Michael Moves Through United States, Chicago Clears Officer Of Shooting Death, Landslide Kills 31 In Uganda, And More

Michael Moves Through United States, Chicago Clears Officer Of Shooting Death, Landslide Kills 31 In Uganda, And More
  • ​​After making landfall in Florida, Hurricane Michael downgraded to a tropical storm and made its way through the Carolinas and into Virginia overnight. The storm has had a devastating impact on the region, with more than 900,000 homes and businesses in Florida, Alabama, Georgia, and the Carolinas without power. CNBC reports that thousands of National Guard troops, rescue teams, and law enforcement are working in Florida’s Panhandle—which was hit hardest by the hurricane. At least eleven people have been killed by the storm, and emergency workers expect that number to rise as they continue to search through rubble for survivors. Hospitals in the Panhandle are also struggling as they work to evacuate patients and treat those who were injured by the storm. “When a storm like Michael rapidly intensifies, leaving little advance warning, it can be difficult to organize enough specialized medical transportation and patient beds to evacuate people in time,” said disaster experts who spoke to The New York Times.​

  • The Chicago Police Board cleared an officer for the shooting death of a 15-year-old boy, despite a watchdog agency determining the shooting was “unprovoked and unwarranted,” according to The Chicago Tribune. “The decision comes a little more than a year after the city’s police watchdog agency had taken the rare step of finding the officer at fault and recommending he be fired for using excessive force in shooting Dakota Bright.”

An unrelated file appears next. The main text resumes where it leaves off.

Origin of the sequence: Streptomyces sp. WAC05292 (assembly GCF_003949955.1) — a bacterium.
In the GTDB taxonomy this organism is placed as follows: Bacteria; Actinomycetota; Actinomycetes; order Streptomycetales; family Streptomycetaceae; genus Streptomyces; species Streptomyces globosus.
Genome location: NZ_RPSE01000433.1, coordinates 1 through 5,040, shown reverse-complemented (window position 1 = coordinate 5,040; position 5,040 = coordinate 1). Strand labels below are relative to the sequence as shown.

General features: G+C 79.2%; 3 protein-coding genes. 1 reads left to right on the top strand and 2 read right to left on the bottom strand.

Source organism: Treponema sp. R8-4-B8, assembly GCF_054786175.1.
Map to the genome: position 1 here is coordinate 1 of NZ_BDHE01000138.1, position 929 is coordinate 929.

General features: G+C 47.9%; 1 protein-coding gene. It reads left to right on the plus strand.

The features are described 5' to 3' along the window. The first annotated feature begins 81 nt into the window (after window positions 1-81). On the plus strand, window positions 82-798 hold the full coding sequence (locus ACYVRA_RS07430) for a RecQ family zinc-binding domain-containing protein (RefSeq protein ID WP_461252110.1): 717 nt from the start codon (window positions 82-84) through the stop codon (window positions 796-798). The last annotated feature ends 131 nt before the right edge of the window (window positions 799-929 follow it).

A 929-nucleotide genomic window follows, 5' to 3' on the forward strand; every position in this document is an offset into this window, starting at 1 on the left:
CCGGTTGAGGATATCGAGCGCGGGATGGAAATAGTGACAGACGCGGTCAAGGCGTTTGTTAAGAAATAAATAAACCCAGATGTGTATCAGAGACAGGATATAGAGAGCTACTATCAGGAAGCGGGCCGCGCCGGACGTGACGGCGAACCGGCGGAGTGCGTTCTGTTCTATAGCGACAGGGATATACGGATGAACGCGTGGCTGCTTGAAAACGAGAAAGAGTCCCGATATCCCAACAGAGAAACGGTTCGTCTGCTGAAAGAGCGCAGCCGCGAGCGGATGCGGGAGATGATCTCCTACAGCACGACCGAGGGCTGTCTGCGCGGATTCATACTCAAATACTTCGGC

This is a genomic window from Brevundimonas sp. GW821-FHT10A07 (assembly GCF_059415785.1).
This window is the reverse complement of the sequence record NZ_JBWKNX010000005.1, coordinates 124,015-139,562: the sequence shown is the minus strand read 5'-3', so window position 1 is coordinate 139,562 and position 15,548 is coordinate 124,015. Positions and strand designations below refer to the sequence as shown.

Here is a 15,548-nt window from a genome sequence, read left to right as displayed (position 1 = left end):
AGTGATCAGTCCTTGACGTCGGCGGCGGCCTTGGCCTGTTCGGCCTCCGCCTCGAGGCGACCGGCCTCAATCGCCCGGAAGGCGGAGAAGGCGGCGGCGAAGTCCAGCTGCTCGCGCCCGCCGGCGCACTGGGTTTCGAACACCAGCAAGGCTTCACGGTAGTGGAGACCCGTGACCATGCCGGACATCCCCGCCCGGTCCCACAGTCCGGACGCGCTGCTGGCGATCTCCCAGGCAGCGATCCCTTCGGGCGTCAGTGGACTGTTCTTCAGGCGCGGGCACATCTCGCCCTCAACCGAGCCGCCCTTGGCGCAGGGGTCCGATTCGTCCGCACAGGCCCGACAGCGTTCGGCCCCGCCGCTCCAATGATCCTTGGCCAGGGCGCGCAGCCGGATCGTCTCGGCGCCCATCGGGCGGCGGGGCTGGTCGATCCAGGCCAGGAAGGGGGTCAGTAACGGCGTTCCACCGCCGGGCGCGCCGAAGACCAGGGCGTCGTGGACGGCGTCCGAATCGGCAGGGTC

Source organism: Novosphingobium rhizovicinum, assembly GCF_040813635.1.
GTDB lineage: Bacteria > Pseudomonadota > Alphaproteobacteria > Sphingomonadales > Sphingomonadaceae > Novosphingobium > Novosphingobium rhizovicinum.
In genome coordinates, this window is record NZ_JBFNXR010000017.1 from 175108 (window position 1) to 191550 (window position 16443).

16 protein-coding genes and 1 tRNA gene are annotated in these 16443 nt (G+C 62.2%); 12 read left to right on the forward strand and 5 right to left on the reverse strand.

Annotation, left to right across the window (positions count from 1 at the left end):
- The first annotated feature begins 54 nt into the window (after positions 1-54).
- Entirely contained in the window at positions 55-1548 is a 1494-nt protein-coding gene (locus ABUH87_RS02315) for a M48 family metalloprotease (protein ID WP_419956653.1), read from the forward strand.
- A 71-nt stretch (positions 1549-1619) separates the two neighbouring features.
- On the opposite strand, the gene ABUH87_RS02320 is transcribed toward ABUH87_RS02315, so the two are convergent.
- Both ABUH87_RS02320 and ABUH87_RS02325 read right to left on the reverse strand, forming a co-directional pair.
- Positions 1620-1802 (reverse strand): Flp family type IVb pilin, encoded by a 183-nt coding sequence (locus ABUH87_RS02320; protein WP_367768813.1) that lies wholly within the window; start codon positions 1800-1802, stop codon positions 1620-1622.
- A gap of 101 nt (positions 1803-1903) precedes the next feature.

• A landslide in Uganda killed at least 31 people when it swept debris through a town, destroying homes and burying livestock. “Most of the people were caught at the market, the landslide pushed huge boulders into a river which burst its banks and the water swept away the people,” said Commissioner for Disaster Preparedness and Management Martin Owor.

  • Political influence campaigns are increasingly being created by Americans targeting other Americans. The finding comes after social media companies Twitter and Facebook announced they’d taken down accounts being run by Americans posing as Republican state lawmakers and accounts that coordinated to spread false or misleading content. “These networks are trying to manipulate people by manufacturing consensus—that’s crossing the line over free speech,” said Ryan Fox, cofounder of a firm that tracks disinformation, in an interview with the Times.

  • An Ebola outbreak that began in a warzone in Africa is continuing to spread in the Democratic Republic of Congo (DRC). At least 200 people have been infected by the virus, including 125 deaths, and it's proving to be one of the most challenging outbreaks to control. "The virus is spreading in North Kivu and Ituri, provinces in Eastern DRC on the border of Rwanda and Uganda," according to Vox. "There, armed opposition groups have been carrying out deadly attacks on civilians, which are forcing people from their homes."

  • In other news, a new study finds that uploading DNA to public genealogy websites might jeopardize others’ privacy, the suspected murder of a journalist is raising tensions between Saudi Arabia and Turkey, WIRED takes an in-depth look at how the United States forced China to quit stealing by using a Chinese spy, and a growing proportion of young U.S. children are not being vaccinated against any disease.​